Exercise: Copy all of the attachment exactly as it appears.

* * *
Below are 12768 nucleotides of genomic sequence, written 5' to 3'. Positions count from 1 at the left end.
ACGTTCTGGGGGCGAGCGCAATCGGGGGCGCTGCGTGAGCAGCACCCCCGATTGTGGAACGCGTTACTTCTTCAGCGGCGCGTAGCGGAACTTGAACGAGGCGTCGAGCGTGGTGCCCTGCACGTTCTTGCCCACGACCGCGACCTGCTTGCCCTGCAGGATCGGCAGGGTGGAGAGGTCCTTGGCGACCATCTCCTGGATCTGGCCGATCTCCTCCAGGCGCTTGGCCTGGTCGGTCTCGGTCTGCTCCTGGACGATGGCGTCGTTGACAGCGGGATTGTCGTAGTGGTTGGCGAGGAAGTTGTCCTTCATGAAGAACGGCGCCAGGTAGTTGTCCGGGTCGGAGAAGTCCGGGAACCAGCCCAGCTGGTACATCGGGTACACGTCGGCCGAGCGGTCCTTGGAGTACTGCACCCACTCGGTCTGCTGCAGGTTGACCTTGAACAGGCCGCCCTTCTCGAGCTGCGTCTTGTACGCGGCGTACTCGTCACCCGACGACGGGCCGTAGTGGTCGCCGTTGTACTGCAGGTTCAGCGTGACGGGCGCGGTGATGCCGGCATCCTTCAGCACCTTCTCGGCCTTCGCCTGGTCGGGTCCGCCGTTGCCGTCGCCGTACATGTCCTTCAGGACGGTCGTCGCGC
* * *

Below are 12768 nucleotides of genomic sequence, written 5' to 3'. Positions count from 1 at the left end.
ACGTTCTGGGGGCGAGCGCAATCGGGGGCGCTGCGTGAGCAGCACCCCCGATTGTGGAACGCGTTACTTCTTCAGCGGCGCGTAGCGGAACTTGAACGAGGCGTCGAGCGTGGTGCCCTGCACGTTCTTGCCCACGACCGCGACCTGCTTGCCCTGCAGGATCGGCAGGGTGGAGAGGTCCTTGGCGACCATCTCCTGGATCTGGCCGATCTCCTCCAGGCGCTTGGCCTGGTCGGTCTCGGTCTGCTCCTGGACGATGGCGTCGTTGACAGCGGGATTGTCGTAGTGGTTGGCGAGGAAGTTGTCCTTCATGAAGAACGGCGCCAGGTAGTTGTCCGGGTCGGAGAAGTCCGGGAACCAGCCCAGCTGGTACATCGGGTACACGTCGGCCGAGCGGTCCTTGGAGTACTGCACCCACTCGGTCTGCTGCAGGTTGACCTTGAACAGGCCGCCCTTCTCGAGCTGCGTCTTGTACGCGGCGTACTCGTCACCCGACGACGGGCCGTAGTGGTCGCCGTTGTACTGCAGGTTCAGCGTGACGGGCGCGGTGATGCCGGCATCCTTCAGCACCTTCTCGGCCTTCGCCTGGTCGGGTCCGCCGTTGCCGTCGCCGTACATGTCCTTCAGGACGGTCGTCGCGC